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PLoS One. 2013;8(1):e55392. doi: 10.1371/journal.pone.0055392. Epub 2013 Jan 30.

Amelioration of experimental autoimmune encephalomyelitis by anatabine.

Author information

1
Roskamp Institute, Sarasota, Florida, United States of America. dparis@rfdn.org

Abstract

Anatabine, a naturally occurring alkaloid, is becoming a commonly used human food supplement, taken for its claimed anti-inflammatory properties although this has not yet been reported in human clinical trials. We have previously shown that anatabine does display certain anti-inflammatory properties and readily crosses the blood-brain barrier suggesting it could represent an important compound for mitigating neuro-inflammatory conditions. The present study was designed to determine whether anatabine had beneficial effects on the development of experimental autoimmune encephalomyelitis (EAE) in mice and to precisely determine its underlying mechanism of action in this mouse model of multiple sclerosis (MS). We found that orally administered anatabine markedly suppressed neurological deficits associated with EAE. Analyses of cytokine production in the periphery of the animals revealed that anatabine significantly reduced Th1 and Th17 cytokines known to contribute to the development of EAE. Anatabine appears to significantly suppress STAT3 and p65 NFκB phosphorylation in the spleen and the brain of EAE mice. These two transcription factors regulate a large array of inflammatory genes including cytokines suggesting a mechanism by which anatabine antagonizes pro-inflammatory cytokine production. Additionally, we found that anatabine alleviated the infiltration of macrophages/microglia and astrogliosis and significantly prevented demyelination in the spinal cord of EAE mice. Altogether our data suggest that anatabine may be effective in the treatment of MS and should be piloted in clinical trials.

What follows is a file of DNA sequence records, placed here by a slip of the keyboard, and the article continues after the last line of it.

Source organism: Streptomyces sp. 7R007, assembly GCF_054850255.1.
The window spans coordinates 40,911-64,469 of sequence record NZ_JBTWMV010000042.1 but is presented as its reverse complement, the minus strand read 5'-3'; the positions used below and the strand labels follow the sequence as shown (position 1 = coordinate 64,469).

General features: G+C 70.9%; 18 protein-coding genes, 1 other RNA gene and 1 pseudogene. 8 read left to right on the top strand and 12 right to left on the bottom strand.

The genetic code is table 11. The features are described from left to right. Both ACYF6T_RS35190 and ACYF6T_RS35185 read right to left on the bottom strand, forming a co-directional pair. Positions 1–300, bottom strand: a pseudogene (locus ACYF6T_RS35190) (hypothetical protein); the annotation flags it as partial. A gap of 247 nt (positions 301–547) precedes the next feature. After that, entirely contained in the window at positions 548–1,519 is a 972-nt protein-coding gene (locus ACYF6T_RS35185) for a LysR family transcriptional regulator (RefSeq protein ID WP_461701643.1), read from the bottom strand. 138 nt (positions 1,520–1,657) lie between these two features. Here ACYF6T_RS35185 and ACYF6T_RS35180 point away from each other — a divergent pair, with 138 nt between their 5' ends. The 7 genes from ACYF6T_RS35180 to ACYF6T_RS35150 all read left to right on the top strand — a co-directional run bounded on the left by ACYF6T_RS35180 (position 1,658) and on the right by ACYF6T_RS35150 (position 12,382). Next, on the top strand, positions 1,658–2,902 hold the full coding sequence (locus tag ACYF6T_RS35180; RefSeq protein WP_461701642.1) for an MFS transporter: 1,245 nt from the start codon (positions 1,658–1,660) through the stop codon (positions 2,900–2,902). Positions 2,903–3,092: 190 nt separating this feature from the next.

PMID:
23383175
PMCID:
PMC3559544
DOI:
10.1371/journal.pone.0055392
[Indexed for MEDLINE]
Free PMC Article

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